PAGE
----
Carbon management, Alternative fuels
Degree: Postdoctoral Researcher
Department: Mechanical & Industrial Engineering
Supervisor: Professor David Sinton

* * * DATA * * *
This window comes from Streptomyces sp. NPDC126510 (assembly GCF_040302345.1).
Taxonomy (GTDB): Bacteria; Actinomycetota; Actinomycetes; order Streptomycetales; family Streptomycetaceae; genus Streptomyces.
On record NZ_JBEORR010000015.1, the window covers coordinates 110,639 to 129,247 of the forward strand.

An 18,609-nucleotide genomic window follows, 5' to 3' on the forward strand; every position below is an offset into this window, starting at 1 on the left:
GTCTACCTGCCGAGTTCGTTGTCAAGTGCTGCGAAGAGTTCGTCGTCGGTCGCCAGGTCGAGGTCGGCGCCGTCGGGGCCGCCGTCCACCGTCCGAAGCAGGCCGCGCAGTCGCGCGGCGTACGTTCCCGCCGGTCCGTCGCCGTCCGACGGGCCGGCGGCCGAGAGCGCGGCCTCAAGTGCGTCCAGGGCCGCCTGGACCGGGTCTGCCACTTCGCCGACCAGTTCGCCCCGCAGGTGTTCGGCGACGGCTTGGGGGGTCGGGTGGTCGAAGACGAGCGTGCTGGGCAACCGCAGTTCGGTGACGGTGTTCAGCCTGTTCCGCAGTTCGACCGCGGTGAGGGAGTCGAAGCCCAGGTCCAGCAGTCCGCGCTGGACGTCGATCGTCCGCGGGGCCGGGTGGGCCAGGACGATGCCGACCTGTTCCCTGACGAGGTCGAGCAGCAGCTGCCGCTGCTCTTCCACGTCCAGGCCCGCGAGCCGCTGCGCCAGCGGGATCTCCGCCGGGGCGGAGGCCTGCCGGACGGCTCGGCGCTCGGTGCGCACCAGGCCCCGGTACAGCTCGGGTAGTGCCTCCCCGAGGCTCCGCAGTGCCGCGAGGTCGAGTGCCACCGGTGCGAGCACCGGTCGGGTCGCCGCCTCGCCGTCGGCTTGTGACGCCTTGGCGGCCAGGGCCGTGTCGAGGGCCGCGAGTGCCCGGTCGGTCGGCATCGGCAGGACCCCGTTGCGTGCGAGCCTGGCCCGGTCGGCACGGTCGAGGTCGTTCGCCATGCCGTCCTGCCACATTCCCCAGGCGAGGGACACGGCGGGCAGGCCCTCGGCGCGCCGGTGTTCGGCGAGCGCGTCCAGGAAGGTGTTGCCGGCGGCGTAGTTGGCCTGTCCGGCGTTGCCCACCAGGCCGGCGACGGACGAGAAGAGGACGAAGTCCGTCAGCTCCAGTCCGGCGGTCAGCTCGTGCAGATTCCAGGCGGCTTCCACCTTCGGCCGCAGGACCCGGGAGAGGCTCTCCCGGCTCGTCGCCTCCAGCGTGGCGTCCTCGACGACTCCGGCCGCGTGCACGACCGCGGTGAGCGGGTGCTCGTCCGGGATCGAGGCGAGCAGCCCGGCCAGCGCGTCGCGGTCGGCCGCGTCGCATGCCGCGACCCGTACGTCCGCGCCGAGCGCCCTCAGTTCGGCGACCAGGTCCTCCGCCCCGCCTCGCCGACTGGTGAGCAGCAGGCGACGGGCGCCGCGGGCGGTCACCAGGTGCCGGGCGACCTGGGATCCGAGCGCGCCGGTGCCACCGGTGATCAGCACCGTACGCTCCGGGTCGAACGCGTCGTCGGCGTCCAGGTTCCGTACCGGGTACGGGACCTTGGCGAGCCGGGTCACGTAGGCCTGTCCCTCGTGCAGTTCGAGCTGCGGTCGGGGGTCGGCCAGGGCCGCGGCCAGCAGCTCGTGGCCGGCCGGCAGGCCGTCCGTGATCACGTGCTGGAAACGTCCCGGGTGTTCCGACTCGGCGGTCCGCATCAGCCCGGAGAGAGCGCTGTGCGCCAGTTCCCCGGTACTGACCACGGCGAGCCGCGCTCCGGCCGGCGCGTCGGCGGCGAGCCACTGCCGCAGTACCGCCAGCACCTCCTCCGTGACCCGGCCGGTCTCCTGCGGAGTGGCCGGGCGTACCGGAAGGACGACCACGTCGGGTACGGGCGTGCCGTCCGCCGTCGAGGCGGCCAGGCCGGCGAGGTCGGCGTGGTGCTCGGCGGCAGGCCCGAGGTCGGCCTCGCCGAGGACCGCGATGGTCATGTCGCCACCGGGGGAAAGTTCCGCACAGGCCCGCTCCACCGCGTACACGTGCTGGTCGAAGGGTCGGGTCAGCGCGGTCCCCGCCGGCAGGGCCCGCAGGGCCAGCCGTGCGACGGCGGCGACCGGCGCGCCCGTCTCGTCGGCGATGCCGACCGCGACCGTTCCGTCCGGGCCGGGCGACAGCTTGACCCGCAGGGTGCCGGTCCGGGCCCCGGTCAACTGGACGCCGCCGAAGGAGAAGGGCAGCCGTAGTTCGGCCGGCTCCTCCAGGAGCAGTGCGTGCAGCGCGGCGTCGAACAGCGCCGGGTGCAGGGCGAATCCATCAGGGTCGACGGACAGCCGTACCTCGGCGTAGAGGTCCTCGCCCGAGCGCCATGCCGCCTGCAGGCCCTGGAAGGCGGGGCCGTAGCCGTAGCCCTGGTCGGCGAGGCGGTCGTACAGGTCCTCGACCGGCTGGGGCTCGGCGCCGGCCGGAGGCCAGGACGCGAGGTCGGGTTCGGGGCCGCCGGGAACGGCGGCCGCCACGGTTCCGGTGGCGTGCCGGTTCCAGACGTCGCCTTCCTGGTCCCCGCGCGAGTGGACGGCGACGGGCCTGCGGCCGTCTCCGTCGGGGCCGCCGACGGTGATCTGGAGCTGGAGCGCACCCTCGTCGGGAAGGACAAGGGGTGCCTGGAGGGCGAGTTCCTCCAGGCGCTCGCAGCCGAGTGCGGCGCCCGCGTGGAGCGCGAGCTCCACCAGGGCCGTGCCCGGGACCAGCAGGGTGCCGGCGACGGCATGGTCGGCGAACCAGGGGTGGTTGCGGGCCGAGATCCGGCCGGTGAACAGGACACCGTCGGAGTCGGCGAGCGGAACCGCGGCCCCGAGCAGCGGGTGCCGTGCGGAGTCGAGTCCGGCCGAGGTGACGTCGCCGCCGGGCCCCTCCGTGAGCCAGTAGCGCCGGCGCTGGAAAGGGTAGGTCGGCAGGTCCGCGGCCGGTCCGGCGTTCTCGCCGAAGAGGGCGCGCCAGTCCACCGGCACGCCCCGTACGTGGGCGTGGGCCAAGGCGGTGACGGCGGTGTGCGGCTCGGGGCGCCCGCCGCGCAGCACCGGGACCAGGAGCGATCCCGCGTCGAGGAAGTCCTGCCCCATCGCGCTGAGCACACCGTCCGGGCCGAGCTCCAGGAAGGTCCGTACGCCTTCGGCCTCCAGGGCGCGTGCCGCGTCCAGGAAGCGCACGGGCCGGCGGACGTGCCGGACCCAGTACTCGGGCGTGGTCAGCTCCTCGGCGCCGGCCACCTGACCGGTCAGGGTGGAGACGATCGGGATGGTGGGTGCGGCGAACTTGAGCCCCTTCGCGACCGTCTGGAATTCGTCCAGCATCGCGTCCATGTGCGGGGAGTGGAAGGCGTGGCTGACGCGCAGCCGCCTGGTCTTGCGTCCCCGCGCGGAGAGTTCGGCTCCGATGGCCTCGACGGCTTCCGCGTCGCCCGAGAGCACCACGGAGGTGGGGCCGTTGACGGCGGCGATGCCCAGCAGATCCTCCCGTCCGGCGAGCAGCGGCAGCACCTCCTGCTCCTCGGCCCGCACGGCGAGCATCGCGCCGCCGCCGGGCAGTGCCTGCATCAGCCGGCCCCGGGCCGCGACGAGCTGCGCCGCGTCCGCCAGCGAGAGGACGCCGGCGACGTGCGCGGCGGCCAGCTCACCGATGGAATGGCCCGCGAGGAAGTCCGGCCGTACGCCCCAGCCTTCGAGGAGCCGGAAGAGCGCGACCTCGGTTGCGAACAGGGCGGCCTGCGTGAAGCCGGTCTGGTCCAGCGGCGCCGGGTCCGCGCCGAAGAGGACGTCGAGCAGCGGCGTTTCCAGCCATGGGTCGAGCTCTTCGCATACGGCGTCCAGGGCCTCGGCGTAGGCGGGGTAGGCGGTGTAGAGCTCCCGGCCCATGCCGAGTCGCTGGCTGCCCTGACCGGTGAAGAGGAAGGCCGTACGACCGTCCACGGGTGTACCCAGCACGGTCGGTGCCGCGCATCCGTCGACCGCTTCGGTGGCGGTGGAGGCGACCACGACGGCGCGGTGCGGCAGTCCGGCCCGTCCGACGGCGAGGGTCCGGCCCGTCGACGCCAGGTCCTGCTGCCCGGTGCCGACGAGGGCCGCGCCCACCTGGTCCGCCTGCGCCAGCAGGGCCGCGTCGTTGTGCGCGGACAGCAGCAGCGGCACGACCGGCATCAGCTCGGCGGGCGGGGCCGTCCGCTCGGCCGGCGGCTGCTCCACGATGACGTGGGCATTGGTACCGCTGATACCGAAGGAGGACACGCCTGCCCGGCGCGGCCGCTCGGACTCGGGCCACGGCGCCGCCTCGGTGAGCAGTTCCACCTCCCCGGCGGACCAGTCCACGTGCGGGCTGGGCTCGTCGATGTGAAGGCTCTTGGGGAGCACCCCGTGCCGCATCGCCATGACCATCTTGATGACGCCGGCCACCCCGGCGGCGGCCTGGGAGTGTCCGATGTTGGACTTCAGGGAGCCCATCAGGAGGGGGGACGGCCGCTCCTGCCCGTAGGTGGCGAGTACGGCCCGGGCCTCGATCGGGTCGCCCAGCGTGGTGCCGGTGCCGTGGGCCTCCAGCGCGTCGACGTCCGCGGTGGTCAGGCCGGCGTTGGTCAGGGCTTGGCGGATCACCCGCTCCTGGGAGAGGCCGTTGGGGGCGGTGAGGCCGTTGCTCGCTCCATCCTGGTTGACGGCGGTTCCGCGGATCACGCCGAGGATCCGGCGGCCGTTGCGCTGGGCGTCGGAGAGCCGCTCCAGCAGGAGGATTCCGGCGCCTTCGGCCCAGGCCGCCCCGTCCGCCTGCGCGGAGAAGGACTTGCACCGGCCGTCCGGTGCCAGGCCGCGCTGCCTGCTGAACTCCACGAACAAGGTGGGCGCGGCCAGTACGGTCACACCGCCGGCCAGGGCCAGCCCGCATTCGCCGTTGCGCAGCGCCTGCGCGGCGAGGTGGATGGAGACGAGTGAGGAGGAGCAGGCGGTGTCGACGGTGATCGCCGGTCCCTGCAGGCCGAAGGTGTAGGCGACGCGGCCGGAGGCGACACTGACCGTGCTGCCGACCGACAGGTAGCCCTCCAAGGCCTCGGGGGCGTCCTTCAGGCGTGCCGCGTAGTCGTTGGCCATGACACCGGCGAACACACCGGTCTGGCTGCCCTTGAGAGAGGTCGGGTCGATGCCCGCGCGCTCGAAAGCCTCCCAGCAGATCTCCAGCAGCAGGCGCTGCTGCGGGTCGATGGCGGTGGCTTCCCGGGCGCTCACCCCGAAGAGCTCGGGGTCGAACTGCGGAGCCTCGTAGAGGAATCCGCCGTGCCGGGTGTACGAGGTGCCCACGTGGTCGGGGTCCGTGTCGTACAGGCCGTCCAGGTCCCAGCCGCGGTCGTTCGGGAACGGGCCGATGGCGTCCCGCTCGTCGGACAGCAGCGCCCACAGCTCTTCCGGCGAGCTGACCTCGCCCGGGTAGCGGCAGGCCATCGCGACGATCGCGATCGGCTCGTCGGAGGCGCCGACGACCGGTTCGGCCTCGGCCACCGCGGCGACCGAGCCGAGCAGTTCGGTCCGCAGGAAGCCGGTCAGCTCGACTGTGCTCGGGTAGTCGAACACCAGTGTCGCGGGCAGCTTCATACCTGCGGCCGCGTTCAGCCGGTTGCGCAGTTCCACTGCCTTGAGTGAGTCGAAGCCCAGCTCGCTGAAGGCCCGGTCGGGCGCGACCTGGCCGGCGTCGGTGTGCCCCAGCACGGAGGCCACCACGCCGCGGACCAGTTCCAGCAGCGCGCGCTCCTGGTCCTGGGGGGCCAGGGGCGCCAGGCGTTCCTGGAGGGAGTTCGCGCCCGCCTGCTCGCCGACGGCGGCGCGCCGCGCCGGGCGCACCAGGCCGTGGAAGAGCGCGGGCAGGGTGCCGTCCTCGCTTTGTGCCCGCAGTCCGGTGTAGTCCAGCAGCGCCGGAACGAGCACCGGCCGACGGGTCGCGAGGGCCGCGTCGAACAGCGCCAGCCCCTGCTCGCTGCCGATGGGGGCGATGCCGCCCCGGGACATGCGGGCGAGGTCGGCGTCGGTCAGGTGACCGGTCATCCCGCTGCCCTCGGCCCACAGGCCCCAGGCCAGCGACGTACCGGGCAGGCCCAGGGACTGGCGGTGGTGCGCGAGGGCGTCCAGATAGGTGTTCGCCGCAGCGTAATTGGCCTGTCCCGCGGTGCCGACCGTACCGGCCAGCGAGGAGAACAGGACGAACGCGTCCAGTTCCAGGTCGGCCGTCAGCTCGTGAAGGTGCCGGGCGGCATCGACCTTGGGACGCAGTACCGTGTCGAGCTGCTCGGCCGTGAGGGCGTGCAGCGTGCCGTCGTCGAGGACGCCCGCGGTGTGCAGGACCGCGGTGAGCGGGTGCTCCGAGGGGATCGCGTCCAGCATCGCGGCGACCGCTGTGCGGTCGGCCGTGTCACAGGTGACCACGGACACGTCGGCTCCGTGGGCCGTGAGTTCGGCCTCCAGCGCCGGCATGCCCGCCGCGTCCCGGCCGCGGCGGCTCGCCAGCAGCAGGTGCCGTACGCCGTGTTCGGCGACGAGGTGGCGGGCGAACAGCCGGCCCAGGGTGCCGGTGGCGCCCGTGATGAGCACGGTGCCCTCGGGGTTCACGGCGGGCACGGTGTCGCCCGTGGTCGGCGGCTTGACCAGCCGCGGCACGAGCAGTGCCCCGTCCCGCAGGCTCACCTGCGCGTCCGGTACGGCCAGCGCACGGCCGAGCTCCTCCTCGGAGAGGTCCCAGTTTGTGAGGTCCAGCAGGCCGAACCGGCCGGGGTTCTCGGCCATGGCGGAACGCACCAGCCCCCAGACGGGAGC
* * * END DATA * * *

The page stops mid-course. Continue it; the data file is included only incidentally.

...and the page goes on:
Carbon-sequestration-on-a-chip: CO2 transport, reaction and salt formation in microfluidic networks models of saline aquifers My current research, funded by Carbon Management of Canada (CMC), aims to characterize CO2 transport and reactivity in oil reservoirs or geological saline aquifers. More broadly speaking, I intend to alleviate harmful greenhouse gas levels by improving and uncovering new techniques for carbon sequestration. One of the promising methodologies in sequestering carbon dioxide from fossil fuels is to store CO2 into underground saline formation. The saline aquifers are relatively safe to inject CO2 and it can store a theoretically unlimited amount of gases. Although CO2 transport/reactivity in geological formations has been well studied through simulation, few experimental studies were reported until very recently. I am aiming to provide much needed experimental data in my research on transport phenomena of CO2 in porous networks at pore scale using an opto-microfluidic approach. I hope that this work can provide reliable data sets and new insights for carbon management in geological formations.